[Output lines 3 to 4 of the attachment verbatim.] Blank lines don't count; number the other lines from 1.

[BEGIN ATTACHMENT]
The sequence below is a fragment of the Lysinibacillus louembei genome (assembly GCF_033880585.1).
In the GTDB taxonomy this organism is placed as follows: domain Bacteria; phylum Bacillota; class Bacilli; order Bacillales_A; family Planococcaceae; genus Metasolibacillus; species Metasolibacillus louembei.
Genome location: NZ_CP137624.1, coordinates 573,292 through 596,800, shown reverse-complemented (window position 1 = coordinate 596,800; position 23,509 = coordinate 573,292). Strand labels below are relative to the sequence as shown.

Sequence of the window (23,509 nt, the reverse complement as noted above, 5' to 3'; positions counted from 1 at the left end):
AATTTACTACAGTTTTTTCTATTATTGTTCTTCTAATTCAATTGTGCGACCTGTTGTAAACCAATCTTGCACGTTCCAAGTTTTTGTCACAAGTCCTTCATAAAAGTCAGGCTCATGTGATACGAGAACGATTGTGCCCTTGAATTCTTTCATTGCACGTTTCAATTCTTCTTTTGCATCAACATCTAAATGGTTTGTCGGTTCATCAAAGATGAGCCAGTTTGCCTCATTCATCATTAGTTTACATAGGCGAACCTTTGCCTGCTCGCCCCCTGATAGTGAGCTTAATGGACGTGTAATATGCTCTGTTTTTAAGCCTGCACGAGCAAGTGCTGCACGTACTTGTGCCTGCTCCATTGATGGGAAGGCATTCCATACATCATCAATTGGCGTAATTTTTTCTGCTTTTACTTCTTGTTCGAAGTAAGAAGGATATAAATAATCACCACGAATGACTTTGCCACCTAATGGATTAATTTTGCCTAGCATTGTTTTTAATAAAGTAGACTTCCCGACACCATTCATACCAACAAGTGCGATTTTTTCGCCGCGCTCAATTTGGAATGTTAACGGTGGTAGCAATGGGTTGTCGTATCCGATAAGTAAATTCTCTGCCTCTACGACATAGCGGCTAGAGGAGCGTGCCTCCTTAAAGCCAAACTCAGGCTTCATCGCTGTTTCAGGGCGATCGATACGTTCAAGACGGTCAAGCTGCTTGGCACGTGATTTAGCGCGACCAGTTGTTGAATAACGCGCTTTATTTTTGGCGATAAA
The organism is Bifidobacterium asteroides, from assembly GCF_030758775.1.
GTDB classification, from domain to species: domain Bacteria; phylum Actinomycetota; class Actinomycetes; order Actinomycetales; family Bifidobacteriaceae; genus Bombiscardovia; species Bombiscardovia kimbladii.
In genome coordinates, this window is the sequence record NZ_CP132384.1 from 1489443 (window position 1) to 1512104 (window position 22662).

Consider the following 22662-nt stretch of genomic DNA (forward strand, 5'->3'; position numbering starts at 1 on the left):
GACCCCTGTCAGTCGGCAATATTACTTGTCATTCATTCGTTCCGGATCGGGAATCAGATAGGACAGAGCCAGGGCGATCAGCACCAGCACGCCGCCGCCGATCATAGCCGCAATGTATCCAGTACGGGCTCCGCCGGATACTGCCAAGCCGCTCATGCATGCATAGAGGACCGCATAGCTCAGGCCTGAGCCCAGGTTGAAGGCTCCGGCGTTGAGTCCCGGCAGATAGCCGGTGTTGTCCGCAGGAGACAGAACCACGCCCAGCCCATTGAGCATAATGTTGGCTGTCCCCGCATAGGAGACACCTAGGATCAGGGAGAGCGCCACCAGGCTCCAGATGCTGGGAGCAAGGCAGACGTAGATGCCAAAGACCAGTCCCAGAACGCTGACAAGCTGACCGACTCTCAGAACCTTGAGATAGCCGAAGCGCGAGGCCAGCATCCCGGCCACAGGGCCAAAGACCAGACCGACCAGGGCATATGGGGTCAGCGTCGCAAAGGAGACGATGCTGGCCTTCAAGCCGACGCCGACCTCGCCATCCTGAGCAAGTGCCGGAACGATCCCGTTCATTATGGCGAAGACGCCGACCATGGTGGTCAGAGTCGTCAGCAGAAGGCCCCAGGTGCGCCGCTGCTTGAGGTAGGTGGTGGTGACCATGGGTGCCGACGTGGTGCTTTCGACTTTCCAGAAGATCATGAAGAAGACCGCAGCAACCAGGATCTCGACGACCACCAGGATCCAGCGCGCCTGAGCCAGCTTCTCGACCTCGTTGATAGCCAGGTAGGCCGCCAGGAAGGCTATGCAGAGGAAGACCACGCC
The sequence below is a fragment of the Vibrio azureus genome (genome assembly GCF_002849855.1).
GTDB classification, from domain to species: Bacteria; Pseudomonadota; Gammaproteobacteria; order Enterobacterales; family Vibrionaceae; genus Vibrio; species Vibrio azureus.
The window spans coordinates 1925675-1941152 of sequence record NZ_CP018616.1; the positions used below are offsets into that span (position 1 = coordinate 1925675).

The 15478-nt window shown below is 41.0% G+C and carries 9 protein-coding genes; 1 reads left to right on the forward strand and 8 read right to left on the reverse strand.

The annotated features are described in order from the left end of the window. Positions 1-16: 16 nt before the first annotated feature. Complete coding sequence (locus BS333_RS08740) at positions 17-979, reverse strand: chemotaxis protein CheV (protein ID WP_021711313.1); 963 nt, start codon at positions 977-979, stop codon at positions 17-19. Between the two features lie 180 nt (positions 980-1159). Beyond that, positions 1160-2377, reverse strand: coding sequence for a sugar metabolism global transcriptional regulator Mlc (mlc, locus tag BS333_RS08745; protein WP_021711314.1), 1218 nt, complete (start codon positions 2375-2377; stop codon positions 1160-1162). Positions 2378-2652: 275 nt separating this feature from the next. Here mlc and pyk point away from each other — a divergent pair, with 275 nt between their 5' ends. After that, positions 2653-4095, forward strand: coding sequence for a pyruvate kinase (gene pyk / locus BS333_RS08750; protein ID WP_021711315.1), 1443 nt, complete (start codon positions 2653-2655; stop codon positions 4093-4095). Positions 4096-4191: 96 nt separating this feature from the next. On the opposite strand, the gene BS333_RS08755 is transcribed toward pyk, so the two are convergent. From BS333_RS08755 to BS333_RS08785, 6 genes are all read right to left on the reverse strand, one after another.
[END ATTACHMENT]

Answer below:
Genome location: NZ_CP137624.1, coordinates 573,292 through 596,800, shown reverse-complemented (window position 1 = coordinate 596,800; position 23,509 = coordinate 573,292). Strand labels below are relative to the sequence as shown.

Sequence of the window (23,509 nt, the reverse complement as noted above, 5' to 3'; positions counted from 1 at the left end):